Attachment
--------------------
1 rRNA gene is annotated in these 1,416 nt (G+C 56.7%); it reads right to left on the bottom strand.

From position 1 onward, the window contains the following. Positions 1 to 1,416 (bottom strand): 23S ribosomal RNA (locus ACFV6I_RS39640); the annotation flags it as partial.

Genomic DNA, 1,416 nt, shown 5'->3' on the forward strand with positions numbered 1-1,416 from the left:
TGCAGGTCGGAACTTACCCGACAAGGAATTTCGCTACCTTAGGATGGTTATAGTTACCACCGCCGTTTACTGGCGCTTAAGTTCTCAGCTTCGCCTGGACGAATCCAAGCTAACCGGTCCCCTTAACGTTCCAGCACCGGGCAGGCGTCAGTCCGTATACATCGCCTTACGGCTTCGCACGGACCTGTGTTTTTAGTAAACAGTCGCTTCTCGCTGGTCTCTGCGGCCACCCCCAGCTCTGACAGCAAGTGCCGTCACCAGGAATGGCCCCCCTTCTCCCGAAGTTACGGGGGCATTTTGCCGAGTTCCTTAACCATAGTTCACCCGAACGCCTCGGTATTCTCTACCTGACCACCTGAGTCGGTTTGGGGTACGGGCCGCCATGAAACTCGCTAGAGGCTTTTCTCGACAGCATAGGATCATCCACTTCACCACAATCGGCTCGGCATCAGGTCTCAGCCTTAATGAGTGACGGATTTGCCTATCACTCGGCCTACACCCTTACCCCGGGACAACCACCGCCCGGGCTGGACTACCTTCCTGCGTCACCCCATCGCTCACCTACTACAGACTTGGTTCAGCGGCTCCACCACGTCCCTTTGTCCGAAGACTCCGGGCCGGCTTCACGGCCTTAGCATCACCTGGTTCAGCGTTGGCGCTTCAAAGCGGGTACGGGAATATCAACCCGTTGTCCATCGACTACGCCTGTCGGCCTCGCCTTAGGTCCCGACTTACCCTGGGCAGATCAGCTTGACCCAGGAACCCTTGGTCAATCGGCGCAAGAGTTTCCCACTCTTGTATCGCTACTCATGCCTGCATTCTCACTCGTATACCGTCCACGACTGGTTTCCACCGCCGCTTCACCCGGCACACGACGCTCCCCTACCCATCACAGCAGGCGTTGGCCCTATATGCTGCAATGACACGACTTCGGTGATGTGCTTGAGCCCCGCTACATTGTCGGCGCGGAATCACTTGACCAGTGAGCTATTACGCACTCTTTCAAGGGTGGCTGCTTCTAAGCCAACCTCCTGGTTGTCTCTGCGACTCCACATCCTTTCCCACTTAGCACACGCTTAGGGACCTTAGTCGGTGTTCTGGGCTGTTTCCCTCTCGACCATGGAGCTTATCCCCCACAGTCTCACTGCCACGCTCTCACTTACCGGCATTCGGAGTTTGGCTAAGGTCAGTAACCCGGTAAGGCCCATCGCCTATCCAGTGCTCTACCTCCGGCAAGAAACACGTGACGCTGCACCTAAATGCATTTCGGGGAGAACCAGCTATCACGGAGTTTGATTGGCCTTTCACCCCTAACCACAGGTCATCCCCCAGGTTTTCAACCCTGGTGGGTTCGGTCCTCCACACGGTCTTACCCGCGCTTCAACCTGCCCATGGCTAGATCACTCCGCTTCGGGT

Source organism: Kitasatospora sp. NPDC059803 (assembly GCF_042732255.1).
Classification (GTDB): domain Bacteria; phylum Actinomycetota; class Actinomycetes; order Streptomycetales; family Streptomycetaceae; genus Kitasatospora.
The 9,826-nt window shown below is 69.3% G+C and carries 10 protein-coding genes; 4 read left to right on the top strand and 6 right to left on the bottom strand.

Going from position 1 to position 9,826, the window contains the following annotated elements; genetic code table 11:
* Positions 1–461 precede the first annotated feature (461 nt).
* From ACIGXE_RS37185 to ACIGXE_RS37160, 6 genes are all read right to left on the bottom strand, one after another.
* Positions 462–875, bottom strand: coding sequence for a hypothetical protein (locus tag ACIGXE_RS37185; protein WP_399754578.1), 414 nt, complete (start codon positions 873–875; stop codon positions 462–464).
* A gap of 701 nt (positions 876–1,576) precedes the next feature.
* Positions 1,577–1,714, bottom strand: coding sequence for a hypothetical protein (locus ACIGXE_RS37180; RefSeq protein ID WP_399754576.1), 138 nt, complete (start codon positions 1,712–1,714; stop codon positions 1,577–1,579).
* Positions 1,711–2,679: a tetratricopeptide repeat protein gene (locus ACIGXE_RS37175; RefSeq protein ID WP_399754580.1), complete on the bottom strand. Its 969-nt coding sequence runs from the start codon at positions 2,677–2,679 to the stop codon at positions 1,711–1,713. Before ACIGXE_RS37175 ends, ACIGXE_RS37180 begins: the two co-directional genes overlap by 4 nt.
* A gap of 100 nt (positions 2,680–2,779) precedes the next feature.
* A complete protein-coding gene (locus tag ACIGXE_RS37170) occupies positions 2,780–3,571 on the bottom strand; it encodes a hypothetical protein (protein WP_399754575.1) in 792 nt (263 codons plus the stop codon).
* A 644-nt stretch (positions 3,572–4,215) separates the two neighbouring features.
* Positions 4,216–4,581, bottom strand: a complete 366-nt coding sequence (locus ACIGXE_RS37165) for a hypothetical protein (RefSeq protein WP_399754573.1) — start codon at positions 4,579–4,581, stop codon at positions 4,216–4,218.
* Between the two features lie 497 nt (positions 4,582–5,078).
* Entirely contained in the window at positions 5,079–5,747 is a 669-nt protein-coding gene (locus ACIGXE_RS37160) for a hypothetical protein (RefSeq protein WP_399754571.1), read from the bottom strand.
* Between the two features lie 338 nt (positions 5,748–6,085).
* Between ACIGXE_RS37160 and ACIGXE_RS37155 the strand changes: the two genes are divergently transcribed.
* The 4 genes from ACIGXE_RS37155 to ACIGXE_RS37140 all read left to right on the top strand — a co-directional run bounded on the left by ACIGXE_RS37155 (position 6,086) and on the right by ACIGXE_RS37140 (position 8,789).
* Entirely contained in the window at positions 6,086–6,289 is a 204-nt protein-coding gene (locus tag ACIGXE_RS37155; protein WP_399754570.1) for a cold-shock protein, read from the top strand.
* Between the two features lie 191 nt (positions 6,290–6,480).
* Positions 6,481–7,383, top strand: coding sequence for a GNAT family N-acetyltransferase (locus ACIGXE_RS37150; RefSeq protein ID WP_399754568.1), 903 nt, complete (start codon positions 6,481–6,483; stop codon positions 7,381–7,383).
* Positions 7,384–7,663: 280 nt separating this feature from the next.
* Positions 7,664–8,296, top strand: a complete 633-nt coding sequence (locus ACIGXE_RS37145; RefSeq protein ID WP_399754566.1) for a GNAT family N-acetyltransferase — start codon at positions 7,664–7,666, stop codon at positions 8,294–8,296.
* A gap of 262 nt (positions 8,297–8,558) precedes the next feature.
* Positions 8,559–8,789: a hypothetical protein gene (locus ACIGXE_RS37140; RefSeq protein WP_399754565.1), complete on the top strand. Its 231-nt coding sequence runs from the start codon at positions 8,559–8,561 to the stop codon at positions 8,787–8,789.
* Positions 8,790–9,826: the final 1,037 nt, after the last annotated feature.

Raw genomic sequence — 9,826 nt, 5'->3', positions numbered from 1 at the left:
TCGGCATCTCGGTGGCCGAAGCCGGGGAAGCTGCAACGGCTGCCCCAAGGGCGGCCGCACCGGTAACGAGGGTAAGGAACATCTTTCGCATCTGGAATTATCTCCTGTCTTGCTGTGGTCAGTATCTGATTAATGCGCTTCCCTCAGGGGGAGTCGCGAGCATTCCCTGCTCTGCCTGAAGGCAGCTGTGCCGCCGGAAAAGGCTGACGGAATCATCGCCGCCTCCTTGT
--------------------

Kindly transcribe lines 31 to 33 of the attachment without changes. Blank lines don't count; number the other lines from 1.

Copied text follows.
* Positions 8,790–9,826: the final 1,037 nt, after the last annotated feature.

Raw genomic sequence — 9,826 nt, 5'->3', positions numbered from 1 at the left:
TCGGCATCTCGGTGGCCGAAGCCGGGGAAGCTGCAACGGCTGCCCCAAGGGCGGCCGCACCGGTAACGAGGGTAAGGAACATCTTTCGCATCTGGAATTATCTCCTGTCTTGCTGTGGTCAGTATCTGATTAATGCGCTTCCCTCAGGGGGAGTCGCGAGCATTCCCTGCTCTGCCTGAAGGCAGCTGTGCCGCCGGAAAAGGCTGACGGAATCATCGCCGCCTCCTTGT